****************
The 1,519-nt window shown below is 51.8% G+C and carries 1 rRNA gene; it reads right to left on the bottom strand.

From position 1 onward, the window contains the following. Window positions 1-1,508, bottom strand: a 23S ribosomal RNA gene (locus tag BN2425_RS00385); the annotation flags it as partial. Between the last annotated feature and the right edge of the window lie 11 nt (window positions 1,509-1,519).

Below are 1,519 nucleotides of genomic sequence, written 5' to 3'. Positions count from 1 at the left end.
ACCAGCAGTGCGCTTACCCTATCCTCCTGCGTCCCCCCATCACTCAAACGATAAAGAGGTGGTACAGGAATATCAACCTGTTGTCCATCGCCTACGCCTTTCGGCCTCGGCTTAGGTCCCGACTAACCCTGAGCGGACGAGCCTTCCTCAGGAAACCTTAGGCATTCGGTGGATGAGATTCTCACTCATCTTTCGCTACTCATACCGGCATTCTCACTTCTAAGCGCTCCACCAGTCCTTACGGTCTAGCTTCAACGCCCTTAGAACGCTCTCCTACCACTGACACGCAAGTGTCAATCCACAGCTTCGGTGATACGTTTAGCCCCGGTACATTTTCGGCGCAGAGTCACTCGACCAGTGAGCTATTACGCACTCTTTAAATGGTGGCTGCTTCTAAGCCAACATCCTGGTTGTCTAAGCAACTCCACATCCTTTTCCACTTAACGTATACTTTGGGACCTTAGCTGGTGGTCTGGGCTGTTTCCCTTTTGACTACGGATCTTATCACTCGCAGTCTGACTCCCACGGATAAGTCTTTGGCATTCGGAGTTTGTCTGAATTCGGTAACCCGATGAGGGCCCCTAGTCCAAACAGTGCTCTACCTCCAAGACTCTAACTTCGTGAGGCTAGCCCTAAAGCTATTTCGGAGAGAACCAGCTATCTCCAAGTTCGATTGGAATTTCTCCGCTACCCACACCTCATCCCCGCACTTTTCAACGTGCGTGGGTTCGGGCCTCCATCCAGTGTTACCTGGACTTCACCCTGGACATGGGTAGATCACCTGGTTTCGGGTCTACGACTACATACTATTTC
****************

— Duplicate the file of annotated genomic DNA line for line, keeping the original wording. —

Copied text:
The 1,519-nt window shown below is 51.8% G+C and carries 1 rRNA gene; it reads right to left on the bottom strand.

From position 1 onward, the window contains the following. Window positions 1-1,508, bottom strand: a 23S ribosomal RNA gene (locus tag BN2425_RS00385); the annotation flags it as partial. Between the last annotated feature and the right edge of the window lie 11 nt (window positions 1,509-1,519).

Below are 1,519 nucleotides of genomic sequence, written 5' to 3'. Positions count from 1 at the left end.
ACCAGCAGTGCGCTTACCCTATCCTCCTGCGTCCCCCCATCACTCAAACGATAAAGAGGTGGTACAGGAATATCAACCTGTTGTCCATCGCCTACGCCTTTCGGCCTCGGCTTAGGTCCCGACTAACCCTGAGCGGACGAGCCTTCCTCAGGAAACCTTAGGCATTCGGTGGATGAGATTCTCACTCATCTTTCGCTACTCATACCGGCATTCTCACTTCTAAGCGCTCCACCAGTCCTTACGGTCTAGCTTCAACGCCCTTAGAACGCTCTCCTACCACTGACACGCAAGTGTCAATCCACAGCTTCGGTGATACGTTTAGCCCCGGTACATTTTCGGCGCAGAGTCACTCGACCAGTGAGCTATTACGCACTCTTTAAATGGTGGCTGCTTCTAAGCCAACATCCTGGTTGTCTAAGCAACTCCACATCCTTTTCCACTTAACGTATACTTTGGGACCTTAGCTGGTGGTCTGGGCTGTTTCCCTTTTGACTACGGATCTTATCACTCGCAGTCTGACTCCCACGGATAAGTCTTTGGCATTCGGAGTTTGTCTGAATTCGGTAACCCGATGAGGGCCCCTAGTCCAAACAGTGCTCTACCTCCAAGACTCTAACTTCGTGAGGCTAGCCCTAAAGCTATTTCGGAGAGAACCAGCTATCTCCAAGTTCGATTGGAATTTCTCCGCTACCCACACCTCATCCCCGCACTTTTCAACGTGCGTGGGTTCGGGCCTCCATCCAGTGTTACCTGGACTTCACCCTGGACATGGGTAGATCACCTGGTTTCGGGTCTACGACTACATACTATTTC